It is too early to know what JSOC will have in store for 2012, but here are some of this past summer’s highlights, which will likely be repeated next year. In addition, here are the names and descriptions of several must-see places (open year-round) for visitors to Jerusalem interested in checking out its unique contemporary art scene.



You’ll never think of Jerusalem’s Machane Yehuda market the same way again. Known through the media mainly as the site of suicide bombings during the Second Intifada and a favorite location for populist politicking, the bustling open-air market was turned by JSOC into the Balabasta arts festival every Monday night in July. Packed with thousands of people, the stalls and shops stayed open into the night, and hundreds of local performers and artists of all disciplines engaged and delighted audiences in every alleyway, and even on the market’s rooftops.

Balabasta’s director, Kobi Frig, grew up in his grandfather’s spice shop in the market, and he now lives with his own young family in the nearby Nachlaot neighborhood.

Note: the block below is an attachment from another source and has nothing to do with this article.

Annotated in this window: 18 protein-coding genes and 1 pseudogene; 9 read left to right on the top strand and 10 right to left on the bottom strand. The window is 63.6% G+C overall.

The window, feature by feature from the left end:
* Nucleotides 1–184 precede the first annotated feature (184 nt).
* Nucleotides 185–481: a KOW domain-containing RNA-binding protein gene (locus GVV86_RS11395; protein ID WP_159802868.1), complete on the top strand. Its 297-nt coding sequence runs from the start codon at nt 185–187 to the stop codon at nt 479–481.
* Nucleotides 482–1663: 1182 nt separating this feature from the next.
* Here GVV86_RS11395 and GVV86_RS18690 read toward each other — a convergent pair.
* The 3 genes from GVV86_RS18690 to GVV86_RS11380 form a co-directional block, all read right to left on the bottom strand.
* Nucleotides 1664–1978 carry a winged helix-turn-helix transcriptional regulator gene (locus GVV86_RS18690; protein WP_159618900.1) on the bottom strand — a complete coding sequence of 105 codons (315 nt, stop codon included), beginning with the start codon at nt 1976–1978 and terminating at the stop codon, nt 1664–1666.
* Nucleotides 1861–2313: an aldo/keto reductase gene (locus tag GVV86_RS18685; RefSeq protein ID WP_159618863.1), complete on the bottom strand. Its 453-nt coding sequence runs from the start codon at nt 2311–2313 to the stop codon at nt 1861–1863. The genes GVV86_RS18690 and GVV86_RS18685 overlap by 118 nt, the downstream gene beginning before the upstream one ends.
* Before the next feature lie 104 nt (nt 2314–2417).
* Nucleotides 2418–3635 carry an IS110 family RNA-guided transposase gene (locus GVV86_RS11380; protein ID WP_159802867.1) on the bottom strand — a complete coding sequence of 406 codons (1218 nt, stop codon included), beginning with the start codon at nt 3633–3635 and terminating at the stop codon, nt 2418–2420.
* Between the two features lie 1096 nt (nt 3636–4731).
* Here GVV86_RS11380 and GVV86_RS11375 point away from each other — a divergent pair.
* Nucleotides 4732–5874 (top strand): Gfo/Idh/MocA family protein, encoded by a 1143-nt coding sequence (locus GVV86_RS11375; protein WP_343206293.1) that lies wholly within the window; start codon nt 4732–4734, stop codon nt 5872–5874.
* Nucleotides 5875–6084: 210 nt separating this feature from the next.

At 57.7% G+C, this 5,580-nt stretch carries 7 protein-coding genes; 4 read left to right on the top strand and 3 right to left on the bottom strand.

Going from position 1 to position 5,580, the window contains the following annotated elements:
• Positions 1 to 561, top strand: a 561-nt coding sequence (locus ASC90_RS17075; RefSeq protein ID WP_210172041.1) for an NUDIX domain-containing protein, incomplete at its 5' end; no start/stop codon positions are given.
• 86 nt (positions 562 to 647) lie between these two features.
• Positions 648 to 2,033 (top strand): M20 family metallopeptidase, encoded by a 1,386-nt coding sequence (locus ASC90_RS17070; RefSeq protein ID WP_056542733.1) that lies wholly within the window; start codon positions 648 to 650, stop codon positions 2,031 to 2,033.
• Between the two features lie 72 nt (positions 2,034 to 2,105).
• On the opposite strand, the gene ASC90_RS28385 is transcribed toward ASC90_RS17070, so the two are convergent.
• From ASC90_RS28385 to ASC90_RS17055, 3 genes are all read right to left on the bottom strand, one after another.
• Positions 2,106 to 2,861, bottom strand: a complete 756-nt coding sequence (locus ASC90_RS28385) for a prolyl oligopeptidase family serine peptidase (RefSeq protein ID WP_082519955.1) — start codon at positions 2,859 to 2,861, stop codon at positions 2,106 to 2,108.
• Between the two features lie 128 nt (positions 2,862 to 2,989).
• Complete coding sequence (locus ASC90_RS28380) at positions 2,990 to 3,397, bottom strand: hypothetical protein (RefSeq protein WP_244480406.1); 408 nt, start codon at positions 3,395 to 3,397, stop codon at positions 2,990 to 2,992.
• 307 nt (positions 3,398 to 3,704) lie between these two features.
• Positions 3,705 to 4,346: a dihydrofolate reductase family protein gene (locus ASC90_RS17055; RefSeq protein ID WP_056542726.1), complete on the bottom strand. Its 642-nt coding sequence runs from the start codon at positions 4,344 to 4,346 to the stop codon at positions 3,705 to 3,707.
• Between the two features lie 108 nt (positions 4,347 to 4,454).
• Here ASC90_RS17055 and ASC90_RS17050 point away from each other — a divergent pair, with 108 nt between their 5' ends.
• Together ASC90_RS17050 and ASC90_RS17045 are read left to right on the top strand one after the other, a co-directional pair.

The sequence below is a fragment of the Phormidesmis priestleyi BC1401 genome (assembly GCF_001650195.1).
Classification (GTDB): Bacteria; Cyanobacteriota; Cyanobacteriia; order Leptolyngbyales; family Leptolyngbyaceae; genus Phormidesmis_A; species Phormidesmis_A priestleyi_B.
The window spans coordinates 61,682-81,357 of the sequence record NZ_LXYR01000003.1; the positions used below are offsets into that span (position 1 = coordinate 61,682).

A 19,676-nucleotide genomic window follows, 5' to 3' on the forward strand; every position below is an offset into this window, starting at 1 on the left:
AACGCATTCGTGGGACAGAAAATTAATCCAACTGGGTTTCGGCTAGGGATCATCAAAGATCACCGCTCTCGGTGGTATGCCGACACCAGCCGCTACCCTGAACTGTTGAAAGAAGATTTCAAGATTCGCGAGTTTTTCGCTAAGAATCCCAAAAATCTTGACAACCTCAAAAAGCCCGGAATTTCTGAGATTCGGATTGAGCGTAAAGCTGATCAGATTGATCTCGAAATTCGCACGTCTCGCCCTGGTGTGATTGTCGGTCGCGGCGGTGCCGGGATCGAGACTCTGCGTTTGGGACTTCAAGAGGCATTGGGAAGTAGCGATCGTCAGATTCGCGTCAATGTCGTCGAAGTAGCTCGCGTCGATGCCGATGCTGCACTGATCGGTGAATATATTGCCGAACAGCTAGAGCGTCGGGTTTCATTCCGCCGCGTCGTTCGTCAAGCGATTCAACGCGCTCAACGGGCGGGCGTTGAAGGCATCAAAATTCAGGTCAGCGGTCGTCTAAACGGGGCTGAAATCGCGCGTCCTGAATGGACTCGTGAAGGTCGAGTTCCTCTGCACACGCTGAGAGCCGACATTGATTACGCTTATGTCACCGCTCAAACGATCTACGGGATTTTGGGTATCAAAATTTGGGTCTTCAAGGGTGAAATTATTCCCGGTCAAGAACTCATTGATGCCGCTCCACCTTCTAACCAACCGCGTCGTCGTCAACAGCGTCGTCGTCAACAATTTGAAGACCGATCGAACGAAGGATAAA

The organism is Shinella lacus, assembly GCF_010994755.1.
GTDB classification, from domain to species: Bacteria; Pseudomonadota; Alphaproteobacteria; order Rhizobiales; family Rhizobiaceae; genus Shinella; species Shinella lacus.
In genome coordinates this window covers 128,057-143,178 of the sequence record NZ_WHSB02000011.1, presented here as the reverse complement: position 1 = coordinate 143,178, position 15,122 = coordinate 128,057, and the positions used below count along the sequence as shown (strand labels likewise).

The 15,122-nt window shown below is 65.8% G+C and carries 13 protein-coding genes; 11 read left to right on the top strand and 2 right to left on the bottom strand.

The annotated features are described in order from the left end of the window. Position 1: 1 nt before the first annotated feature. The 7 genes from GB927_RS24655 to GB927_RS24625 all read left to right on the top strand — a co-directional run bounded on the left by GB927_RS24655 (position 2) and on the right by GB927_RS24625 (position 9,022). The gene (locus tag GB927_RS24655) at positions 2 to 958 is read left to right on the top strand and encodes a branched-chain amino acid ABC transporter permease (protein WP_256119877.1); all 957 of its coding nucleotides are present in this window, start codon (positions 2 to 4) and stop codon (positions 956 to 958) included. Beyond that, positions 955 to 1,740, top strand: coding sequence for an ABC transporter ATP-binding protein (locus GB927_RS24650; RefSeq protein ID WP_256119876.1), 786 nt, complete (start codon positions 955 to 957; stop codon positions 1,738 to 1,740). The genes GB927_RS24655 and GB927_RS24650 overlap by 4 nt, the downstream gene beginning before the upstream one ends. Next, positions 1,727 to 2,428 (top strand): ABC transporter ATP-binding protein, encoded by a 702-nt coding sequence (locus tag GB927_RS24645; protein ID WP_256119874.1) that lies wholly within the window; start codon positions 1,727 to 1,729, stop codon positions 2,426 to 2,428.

“It’s fine art, but it’s local; it works with the community, and that makes the event really special and unique” Frig said from the market. “And when it’s unique, people from all over will come to see it.”


Different Trains

JSOC brought the Jewish Theatre of Sweden’s cutting-edge interpretation of renowned contemporary American composer Steve Reich’s “Different Trains” to a unique setting in Jerusalem. The series of performances by Sweden’s Fleshquartet of Reich’s piece about the Holocaust (triggered by his having been shuttled across the U.S. by train between his divorced parents) took place with the musicians and the audience sitting amid large, billowing glass sculptures lit up colorfully in synchrony with the score and video projections.